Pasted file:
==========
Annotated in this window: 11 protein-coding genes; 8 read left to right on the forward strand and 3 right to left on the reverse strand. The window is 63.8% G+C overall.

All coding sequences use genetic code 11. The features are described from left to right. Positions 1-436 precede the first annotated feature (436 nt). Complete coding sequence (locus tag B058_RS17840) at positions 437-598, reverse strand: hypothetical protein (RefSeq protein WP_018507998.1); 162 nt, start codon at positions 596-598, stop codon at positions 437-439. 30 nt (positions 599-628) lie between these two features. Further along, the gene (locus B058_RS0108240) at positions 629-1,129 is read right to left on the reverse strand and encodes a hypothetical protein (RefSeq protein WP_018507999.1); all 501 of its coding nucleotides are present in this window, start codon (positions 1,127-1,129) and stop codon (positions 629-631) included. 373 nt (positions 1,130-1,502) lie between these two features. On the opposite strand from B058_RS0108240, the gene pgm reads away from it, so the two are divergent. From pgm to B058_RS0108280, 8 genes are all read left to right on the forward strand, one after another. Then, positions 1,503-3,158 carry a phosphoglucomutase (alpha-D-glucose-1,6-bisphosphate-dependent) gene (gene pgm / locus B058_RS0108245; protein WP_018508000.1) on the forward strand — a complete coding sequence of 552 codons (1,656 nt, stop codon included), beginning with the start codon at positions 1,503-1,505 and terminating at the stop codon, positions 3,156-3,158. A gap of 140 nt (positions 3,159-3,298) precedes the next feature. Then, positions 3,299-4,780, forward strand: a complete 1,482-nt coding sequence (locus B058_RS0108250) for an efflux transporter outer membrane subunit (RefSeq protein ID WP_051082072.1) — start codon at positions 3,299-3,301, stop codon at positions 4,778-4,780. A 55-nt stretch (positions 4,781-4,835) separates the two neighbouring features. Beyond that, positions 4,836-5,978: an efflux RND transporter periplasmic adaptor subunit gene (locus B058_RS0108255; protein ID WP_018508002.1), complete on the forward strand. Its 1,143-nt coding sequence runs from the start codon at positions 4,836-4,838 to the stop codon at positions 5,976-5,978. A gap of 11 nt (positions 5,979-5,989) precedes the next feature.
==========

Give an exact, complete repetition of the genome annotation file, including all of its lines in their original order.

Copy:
Annotated in this window: 11 protein-coding genes; 8 read left to right on the forward strand and 3 right to left on the reverse strand. The window is 63.8% G+C overall.

All coding sequences use genetic code 11. The features are described from left to right. Positions 1-436 precede the first annotated feature (436 nt). Complete coding sequence (locus tag B058_RS17840) at positions 437-598, reverse strand: hypothetical protein (RefSeq protein WP_018507998.1); 162 nt, start codon at positions 596-598, stop codon at positions 437-439. 30 nt (positions 599-628) lie between these two features. Further along, the gene (locus B058_RS0108240) at positions 629-1,129 is read right to left on the reverse strand and encodes a hypothetical protein (RefSeq protein WP_018507999.1); all 501 of its coding nucleotides are present in this window, start codon (positions 1,127-1,129) and stop codon (positions 629-631) included. 373 nt (positions 1,130-1,502) lie between these two features. On the opposite strand from B058_RS0108240, the gene pgm reads away from it, so the two are divergent. From pgm to B058_RS0108280, 8 genes are all read left to right on the forward strand, one after another. Then, positions 1,503-3,158 carry a phosphoglucomutase (alpha-D-glucose-1,6-bisphosphate-dependent) gene (gene pgm / locus B058_RS0108245; protein WP_018508000.1) on the forward strand — a complete coding sequence of 552 codons (1,656 nt, stop codon included), beginning with the start codon at positions 1,503-1,505 and terminating at the stop codon, positions 3,156-3,158. A gap of 140 nt (positions 3,159-3,298) precedes the next feature. Then, positions 3,299-4,780, forward strand: a complete 1,482-nt coding sequence (locus B058_RS0108250) for an efflux transporter outer membrane subunit (RefSeq protein ID WP_051082072.1) — start codon at positions 3,299-3,301, stop codon at positions 4,778-4,780. A 55-nt stretch (positions 4,781-4,835) separates the two neighbouring features. Beyond that, positions 4,836-5,978: an efflux RND transporter periplasmic adaptor subunit gene (locus B058_RS0108255; protein ID WP_018508002.1), complete on the forward strand. Its 1,143-nt coding sequence runs from the start codon at positions 4,836-4,838 to the stop codon at positions 5,976-5,978. A gap of 11 nt (positions 5,979-5,989) precedes the next feature.